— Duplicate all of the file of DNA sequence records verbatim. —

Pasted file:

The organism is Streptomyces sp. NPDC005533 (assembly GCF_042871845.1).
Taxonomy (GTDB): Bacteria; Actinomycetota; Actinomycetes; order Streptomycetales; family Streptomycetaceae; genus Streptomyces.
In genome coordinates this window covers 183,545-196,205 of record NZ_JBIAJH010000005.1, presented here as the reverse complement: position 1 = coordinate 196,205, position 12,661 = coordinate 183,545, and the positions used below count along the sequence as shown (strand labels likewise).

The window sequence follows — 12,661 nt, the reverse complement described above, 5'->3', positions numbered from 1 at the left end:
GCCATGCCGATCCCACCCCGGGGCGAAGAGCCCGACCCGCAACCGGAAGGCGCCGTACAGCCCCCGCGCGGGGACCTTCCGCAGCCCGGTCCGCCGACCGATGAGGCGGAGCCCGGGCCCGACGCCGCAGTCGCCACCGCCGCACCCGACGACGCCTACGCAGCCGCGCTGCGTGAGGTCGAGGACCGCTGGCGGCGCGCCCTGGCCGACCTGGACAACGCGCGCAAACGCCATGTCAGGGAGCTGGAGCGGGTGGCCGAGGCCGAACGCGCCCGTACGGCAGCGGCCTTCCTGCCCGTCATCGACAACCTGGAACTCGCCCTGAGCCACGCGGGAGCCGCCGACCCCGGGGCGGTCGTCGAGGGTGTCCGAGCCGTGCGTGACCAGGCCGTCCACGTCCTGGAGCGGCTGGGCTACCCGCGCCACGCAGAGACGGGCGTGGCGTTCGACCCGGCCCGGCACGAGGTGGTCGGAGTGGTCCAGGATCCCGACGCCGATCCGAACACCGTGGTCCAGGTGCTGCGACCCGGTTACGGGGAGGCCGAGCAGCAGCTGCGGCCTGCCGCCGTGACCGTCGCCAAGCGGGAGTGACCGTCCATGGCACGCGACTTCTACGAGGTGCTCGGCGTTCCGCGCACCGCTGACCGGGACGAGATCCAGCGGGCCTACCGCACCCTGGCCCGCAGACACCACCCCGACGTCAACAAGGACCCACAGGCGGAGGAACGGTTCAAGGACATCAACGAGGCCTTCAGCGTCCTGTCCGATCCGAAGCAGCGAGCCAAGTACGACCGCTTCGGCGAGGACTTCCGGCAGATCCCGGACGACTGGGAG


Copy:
The organism is Streptomyces sp. NPDC005533 (assembly GCF_042871845.1).
Taxonomy (GTDB): Bacteria; Actinomycetota; Actinomycetes; order Streptomycetales; family Streptomycetaceae; genus Streptomyces.
In genome coordinates this window covers 183,545-196,205 of record NZ_JBIAJH010000005.1, presented here as the reverse complement: position 1 = coordinate 196,205, position 12,661 = coordinate 183,545, and the positions used below count along the sequence as shown (strand labels likewise).

The window sequence follows — 12,661 nt, the reverse complement described above, 5'->3', positions numbered from 1 at the left end:
GCCATGCCGATCCCACCCCGGGGCGAAGAGCCCGACCCGCAACCGGAAGGCGCCGTACAGCCCCCGCGCGGGGACCTTCCGCAGCCCGGTCCGCCGACCGATGAGGCGGAGCCCGGGCCCGACGCCGCAGTCGCCACCGCCGCACCCGACGACGCCTACGCAGCCGCGCTGCGTGAGGTCGAGGACCGCTGGCGGCGCGCCCTGGCCGACCTGGACAACGCGCGCAAACGCCATGTCAGGGAGCTGGAGCGGGTGGCCGAGGCCGAACGCGCCCGTACGGCAGCGGCCTTCCTGCCCGTCATCGACAACCTGGAACTCGCCCTGAGCCACGCGGGAGCCGCCGACCCCGGGGCGGTCGTCGAGGGTGTCCGAGCCGTGCGTGACCAGGCCGTCCACGTCCTGGAGCGGCTGGGCTACCCGCGCCACGCAGAGACGGGCGTGGCGTTCGACCCGGCCCGGCACGAGGTGGTCGGAGTGGTCCAGGATCCCGACGCCGATCCGAACACCGTGGTCCAGGTGCTGCGACCCGGTTACGGGGAGGCCGAGCAGCAGCTGCGGCCTGCCGCCGTGACCGTCGCCAAGCGGGAGTGACCGTCCATGGCACGCGACTTCTACGAGGTGCTCGGCGTTCCGCGCACCGCTGACCGGGACGAGATCCAGCGGGCCTACCGCACCCTGGCCCGCAGACACCACCCCGACGTCAACAAGGACCCACAGGCGGAGGAACGGTTCAAGGACATCAACGAGGCCTTCAGCGTCCTGTCCGATCCGAAGCAGCGAGCCAAGTACGACCGCTTCGGCGAGGACTTCCGGCAGATCCCGGACGACTGGGAG